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Time to open a dialogue with Cuba, at last.

Last month, a bipartisan delegation of 10 members of Congress traveled to Cuba to meet with Cubans and assess the situation on the island.

In addition to the usual talks regarding the promising U.S. food and agricultural sales to Cuba (now over $2 billion since 2000), the delegation--led by Rep. William Delahunt (DMA) and Rep. Jeff Flake (R-AZ)--held discussions about the future of relations between Washington and Havana.

Prior to that visit, during a Dec. 2 celebration in Havana commemorating the landing of Fidel Castro's guerilla incursion in 1957 to topple the former Batista regime, Raul Castro publicly expressed a willingness to open a dialogue with the United States, which the Bush Administration regretfully shot down.

Raul Castro wants to talk with us with no preconditions for the talks, but the administration has said it will only talk when Cuba frees all political prisoners and holds democratic elections.

But we have provided public funding to those prisoners, directly and indirectly; we broadcast TV and radio programming into Cuba which is ultimately jammed; we embargo Cuba; we deny Americans normal travel and trade with Cuba; and we are demanding that Cuba, a sovereign nation, summarily change its political system at our command as a precondition in order to first have a conversation. These are not very promising positions in order to begin a dialogue.

The definition of dialogue is a conversation between two or more parties. Some can argue that tension and conflict in the world has been increased by our failure to engage in conversations with other countries, especially those who are our adversaries for one reason or another. After more than 48 years of failed policies and actions with Cuba, why not begin anew and have a conversation with Cuba that has been long overdue?

For millions of affected Cubans and Cuban-Americans, it is time for a change.

How can Cuba and the United States have a meaningful conversation with each other? For one thing, each country can take steps to create an environment upon which a meaningful conversation can occur.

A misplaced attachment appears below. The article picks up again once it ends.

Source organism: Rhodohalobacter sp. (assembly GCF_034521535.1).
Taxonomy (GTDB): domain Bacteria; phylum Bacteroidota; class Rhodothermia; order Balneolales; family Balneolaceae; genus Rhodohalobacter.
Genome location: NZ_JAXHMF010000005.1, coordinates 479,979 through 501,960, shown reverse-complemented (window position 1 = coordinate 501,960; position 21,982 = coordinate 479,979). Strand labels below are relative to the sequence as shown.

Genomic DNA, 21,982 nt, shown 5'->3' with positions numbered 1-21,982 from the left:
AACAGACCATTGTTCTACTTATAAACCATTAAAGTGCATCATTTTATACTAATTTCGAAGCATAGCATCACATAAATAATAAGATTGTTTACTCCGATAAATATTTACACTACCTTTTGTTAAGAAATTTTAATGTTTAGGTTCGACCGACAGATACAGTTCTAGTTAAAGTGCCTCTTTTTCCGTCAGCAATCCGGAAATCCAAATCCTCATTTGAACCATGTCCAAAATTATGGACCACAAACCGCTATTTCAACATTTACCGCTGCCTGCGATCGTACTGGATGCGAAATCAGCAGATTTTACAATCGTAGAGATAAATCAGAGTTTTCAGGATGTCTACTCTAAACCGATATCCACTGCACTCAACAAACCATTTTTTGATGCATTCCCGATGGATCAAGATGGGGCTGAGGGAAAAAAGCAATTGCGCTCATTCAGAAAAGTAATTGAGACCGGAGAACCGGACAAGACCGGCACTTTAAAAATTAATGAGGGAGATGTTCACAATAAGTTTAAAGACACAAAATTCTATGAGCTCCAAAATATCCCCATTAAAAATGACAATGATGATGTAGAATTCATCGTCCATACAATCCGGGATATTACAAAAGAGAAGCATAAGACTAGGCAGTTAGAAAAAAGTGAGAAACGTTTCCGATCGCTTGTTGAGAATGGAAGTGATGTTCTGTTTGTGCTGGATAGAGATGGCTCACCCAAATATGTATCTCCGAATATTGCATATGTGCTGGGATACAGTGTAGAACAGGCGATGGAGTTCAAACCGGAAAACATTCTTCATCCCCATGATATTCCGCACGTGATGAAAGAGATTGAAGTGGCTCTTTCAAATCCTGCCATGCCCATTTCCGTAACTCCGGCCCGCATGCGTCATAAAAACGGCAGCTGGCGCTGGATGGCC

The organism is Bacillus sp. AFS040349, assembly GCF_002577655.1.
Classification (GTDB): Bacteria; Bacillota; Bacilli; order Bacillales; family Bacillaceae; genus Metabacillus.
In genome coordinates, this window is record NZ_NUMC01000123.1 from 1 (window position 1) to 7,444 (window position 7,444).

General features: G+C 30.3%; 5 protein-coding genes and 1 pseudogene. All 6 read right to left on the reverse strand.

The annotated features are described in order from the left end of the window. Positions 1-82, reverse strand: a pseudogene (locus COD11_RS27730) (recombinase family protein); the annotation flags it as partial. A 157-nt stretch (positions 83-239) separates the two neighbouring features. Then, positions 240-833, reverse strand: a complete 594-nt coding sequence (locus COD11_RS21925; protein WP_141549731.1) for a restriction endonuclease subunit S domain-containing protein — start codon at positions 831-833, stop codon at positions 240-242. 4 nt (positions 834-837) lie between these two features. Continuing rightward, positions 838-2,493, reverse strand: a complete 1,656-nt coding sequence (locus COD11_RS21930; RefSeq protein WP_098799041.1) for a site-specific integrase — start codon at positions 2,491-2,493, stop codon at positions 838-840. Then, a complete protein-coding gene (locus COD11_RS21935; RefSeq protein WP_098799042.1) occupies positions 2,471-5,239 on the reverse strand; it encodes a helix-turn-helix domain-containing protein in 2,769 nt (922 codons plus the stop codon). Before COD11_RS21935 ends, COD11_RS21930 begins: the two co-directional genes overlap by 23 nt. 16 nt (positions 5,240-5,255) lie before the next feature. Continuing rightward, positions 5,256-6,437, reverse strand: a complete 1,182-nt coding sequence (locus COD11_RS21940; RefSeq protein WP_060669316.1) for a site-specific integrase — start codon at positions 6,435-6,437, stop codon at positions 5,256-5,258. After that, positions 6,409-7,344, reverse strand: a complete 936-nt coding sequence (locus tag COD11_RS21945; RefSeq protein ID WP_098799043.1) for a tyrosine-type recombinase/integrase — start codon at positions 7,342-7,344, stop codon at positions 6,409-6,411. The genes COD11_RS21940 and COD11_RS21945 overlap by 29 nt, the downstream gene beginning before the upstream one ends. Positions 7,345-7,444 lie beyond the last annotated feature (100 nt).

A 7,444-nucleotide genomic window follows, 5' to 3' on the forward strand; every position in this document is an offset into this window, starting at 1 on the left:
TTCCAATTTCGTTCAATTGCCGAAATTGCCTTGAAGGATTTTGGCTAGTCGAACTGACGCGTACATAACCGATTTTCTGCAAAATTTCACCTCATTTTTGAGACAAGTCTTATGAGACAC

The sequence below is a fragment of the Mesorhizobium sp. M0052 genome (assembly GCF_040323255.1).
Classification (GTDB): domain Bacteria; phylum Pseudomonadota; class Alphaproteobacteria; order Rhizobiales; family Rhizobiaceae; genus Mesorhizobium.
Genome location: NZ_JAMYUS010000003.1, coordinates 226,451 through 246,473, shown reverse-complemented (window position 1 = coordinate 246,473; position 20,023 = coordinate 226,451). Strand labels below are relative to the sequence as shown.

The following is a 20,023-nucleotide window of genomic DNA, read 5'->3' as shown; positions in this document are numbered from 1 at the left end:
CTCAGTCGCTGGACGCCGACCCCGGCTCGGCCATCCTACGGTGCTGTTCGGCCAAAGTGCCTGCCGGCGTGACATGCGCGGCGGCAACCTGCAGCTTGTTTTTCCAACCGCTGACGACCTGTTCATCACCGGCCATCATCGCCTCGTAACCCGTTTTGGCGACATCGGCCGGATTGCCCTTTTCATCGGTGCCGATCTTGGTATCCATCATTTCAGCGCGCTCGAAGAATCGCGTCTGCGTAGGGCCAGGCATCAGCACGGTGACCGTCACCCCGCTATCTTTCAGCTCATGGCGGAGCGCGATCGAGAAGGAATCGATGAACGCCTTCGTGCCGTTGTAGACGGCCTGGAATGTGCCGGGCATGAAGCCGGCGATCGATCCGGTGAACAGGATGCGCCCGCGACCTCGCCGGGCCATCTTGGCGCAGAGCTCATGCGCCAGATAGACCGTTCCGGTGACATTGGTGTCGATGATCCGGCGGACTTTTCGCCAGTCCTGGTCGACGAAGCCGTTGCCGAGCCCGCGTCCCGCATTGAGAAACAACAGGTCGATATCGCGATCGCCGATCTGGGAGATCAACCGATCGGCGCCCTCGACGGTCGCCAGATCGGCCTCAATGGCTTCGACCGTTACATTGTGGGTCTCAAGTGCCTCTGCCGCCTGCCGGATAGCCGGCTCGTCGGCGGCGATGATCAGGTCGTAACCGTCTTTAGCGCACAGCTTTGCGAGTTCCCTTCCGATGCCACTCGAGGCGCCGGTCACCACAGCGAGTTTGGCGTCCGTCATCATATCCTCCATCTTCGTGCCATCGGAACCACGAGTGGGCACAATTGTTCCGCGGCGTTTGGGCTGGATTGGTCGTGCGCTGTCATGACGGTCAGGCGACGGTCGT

However, before we can get there, where is each side now in the areas of controversy and dispute? Among the most critical human issues right now in both countries is the fact that the United States and Cuba each hold political prisoners, wanted men, and fugitives of the other.

Cuba has jailed several hundred Cubans who are political dissidents; many of them received funding and support directly or indirectly from U.S. taxpayer resources.

We jailed five Cuban nationals for spying on us, when they were really here spying on Cuban-Americans who were planning to resort to violence to change things in Cuba.

Cuba is haven to a number of American fugitives who fled from justice here. We are currently detaining a Cuban exile, Luis Posada Carriles, who has admitted to being involved with killing and acts of terrorism against Cuba. We won't release him because he once worked for the U.S. government. There is enough on both sides to point to.

Ask a Cuban official to release prisoners to improve relations, and he'll tell you it's a nonstarter and an issue of national security for them. When they have done it in the past, it has got them nothing in return from the United States and our fundamental policies do not change with Cuba.

And as long as it is the policy of our government to provide funding and resources to individuals and groups in Cuba for the purpose to destabilize and overthrow their government, what is the point?

In order to truly have a meaningful conversation, remove the thorny issue of prisoners from the table, not as a precondition to anything, but simply to remove an issue that is required in order to have a meaningful dialogue. This is a no-brainer.

Cuba agrees to release its several hundred political prisoners with the proviso that they may be allowed to emigrate abroad or remain in Cuba with the understanding that they will not receive funds from the U.S. government directly or indirectly.